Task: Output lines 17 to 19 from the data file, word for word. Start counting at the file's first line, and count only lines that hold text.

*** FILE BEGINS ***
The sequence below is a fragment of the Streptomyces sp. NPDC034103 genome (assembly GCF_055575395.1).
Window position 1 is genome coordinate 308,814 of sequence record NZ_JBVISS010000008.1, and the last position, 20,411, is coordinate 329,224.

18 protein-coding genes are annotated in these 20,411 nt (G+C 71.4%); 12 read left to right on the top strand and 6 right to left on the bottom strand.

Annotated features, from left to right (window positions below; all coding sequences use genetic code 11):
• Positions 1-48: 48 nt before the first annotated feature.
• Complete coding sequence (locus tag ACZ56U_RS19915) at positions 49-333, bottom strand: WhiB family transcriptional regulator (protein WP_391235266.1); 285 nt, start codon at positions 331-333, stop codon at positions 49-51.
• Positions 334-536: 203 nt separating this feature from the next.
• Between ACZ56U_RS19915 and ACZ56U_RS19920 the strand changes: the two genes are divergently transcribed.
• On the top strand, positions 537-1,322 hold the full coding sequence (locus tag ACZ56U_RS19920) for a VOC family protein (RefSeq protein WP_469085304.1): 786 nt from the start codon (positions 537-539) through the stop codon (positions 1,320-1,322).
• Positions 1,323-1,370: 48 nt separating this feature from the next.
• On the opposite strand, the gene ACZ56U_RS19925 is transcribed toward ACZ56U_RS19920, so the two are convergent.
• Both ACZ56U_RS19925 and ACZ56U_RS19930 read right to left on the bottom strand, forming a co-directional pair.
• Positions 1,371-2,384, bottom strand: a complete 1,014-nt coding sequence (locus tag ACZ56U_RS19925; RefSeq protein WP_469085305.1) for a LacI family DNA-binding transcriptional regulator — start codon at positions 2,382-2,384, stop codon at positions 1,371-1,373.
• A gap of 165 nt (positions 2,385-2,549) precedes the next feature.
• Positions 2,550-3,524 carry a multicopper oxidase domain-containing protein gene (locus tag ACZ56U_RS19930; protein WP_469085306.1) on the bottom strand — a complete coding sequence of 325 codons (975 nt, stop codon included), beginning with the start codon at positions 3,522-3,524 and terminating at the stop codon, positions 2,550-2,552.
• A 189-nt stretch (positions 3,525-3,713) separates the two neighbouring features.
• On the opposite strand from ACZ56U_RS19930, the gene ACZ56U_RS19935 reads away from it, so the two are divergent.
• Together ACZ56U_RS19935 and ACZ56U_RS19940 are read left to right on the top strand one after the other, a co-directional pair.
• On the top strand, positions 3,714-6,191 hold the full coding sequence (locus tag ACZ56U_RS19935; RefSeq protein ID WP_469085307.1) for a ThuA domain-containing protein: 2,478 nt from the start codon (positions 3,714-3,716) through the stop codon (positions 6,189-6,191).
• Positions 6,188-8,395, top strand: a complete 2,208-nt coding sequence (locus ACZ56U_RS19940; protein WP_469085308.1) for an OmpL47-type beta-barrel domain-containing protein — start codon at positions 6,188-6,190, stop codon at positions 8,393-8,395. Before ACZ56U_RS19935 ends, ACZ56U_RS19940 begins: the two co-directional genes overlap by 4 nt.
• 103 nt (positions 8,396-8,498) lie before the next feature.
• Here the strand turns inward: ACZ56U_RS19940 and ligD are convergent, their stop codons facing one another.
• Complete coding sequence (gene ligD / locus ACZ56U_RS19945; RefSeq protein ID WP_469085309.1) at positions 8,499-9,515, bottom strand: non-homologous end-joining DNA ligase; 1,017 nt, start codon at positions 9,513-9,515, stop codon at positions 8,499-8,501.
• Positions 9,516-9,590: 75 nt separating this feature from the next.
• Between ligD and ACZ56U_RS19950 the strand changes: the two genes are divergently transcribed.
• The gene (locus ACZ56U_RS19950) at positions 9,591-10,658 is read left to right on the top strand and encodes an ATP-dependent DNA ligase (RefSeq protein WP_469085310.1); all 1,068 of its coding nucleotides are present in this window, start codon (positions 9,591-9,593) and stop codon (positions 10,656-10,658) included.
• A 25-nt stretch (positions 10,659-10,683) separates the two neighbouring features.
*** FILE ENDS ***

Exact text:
• On the opposite strand from ACZ56U_RS19930, the gene ACZ56U_RS19935 reads away from it, so the two are divergent.
• Together ACZ56U_RS19935 and ACZ56U_RS19940 are read left to right on the top strand one after the other, a co-directional pair.
• On the top strand, positions 3,714-6,191 hold the full coding sequence (locus tag ACZ56U_RS19935; RefSeq protein ID WP_469085307.1) for a ThuA domain-containing protein: 2,478 nt from the start codon (positions 3,714-3,716) through the stop codon (positions 6,189-6,191).